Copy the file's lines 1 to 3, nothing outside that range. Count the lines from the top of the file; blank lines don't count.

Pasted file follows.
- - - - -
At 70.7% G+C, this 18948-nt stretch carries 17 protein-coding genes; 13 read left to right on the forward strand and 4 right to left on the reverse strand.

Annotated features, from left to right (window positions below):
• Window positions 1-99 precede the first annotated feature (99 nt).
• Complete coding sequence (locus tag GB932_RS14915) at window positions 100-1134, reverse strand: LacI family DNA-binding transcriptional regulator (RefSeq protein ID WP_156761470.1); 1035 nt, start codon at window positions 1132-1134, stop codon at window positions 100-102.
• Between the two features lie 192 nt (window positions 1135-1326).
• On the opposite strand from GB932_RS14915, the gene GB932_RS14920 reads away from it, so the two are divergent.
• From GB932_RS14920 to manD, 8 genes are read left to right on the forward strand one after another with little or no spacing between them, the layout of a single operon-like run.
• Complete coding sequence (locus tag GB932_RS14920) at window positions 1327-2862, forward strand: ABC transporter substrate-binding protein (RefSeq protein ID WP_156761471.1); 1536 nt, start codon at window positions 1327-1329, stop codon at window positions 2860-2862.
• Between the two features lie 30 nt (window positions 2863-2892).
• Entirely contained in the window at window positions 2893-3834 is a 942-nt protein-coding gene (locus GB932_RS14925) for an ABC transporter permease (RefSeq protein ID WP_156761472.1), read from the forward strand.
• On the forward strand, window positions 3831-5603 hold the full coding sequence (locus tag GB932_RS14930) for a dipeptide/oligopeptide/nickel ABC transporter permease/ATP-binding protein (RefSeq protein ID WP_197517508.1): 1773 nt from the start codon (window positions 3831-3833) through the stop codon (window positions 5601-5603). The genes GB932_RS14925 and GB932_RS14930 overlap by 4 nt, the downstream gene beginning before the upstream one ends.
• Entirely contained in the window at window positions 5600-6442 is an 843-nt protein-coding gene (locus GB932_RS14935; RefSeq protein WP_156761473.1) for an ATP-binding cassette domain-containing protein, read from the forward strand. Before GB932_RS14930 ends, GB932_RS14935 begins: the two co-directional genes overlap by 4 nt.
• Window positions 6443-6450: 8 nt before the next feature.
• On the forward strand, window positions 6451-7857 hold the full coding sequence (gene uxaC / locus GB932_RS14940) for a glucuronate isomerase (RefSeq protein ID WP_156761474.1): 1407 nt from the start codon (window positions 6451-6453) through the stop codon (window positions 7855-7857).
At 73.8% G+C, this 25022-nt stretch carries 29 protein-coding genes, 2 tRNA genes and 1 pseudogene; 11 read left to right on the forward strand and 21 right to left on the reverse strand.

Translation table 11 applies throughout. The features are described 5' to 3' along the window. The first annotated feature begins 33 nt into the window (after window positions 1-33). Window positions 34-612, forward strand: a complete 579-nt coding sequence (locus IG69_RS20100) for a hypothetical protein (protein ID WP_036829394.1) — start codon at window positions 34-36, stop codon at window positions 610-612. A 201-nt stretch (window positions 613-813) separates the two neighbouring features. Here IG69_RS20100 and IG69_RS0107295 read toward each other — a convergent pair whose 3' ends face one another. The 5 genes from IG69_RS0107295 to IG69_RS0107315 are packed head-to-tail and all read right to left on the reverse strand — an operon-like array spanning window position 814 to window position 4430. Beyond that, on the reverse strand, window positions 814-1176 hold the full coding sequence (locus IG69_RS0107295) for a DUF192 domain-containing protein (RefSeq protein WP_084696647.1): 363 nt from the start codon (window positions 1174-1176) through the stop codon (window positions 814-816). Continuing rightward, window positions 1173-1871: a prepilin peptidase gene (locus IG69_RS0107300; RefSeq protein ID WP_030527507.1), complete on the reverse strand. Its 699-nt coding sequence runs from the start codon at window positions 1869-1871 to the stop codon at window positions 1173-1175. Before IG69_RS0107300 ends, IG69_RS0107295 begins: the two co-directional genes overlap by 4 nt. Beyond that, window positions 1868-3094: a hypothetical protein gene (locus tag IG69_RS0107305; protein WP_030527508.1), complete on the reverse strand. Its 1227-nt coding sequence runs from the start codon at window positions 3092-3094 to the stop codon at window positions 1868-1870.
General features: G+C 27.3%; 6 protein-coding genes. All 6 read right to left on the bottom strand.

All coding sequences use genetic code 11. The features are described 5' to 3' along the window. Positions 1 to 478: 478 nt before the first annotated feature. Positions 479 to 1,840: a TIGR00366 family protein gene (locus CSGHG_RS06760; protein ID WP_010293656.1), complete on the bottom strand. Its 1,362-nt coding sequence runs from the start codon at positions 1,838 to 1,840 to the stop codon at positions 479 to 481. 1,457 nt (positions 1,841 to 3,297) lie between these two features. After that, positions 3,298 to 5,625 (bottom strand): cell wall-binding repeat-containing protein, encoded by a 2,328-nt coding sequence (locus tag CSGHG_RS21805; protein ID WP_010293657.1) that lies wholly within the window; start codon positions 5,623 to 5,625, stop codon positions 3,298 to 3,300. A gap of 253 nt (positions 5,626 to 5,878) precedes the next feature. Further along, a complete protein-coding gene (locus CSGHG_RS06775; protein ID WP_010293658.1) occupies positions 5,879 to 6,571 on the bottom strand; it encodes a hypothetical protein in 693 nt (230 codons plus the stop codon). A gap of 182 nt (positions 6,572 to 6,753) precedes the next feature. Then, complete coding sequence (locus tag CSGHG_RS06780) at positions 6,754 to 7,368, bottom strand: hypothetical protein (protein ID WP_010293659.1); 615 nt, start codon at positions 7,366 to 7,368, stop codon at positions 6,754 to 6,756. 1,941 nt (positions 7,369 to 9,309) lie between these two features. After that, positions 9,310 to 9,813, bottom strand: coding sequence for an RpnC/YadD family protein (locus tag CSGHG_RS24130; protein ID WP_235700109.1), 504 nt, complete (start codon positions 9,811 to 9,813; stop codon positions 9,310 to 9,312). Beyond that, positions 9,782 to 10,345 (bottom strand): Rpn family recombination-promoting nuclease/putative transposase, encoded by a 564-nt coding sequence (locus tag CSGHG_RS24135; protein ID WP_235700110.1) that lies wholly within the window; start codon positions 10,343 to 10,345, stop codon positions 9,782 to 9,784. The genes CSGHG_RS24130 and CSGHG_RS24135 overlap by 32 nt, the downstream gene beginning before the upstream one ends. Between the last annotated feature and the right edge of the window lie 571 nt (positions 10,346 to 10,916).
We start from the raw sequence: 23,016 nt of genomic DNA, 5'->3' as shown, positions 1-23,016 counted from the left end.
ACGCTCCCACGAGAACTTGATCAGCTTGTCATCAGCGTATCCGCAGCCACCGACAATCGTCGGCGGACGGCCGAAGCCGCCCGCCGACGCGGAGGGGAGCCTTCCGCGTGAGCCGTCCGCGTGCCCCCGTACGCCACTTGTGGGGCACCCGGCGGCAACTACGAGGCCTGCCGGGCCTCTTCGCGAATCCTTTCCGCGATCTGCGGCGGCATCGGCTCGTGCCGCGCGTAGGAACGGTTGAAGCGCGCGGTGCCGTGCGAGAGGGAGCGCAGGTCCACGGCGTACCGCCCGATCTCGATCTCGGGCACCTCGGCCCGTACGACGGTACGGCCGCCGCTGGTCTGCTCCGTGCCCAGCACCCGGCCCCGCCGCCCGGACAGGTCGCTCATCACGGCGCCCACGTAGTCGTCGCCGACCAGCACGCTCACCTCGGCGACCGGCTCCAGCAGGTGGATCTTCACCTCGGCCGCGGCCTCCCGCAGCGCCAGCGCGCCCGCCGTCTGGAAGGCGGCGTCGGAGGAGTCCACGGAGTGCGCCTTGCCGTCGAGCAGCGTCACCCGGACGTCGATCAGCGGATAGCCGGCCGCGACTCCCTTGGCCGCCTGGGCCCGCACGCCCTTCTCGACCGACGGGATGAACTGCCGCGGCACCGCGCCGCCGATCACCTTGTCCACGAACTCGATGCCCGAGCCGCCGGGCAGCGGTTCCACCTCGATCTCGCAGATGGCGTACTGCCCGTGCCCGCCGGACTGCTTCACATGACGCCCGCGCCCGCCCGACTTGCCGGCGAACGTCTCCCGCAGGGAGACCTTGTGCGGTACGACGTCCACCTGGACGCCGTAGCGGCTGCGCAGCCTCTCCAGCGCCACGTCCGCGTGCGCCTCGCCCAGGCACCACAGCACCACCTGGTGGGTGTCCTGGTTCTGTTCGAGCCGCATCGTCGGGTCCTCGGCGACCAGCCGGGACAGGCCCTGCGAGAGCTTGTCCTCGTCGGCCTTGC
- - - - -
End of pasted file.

At 70.7% G+C, this 18948-nt stretch carries 17 protein-coding genes; 13 read left to right on the forward strand and 4 right to left on the reverse strand.

Annotated features, from left to right (window positions below):
• Window positions 1-99 precede the first annotated feature (99 nt).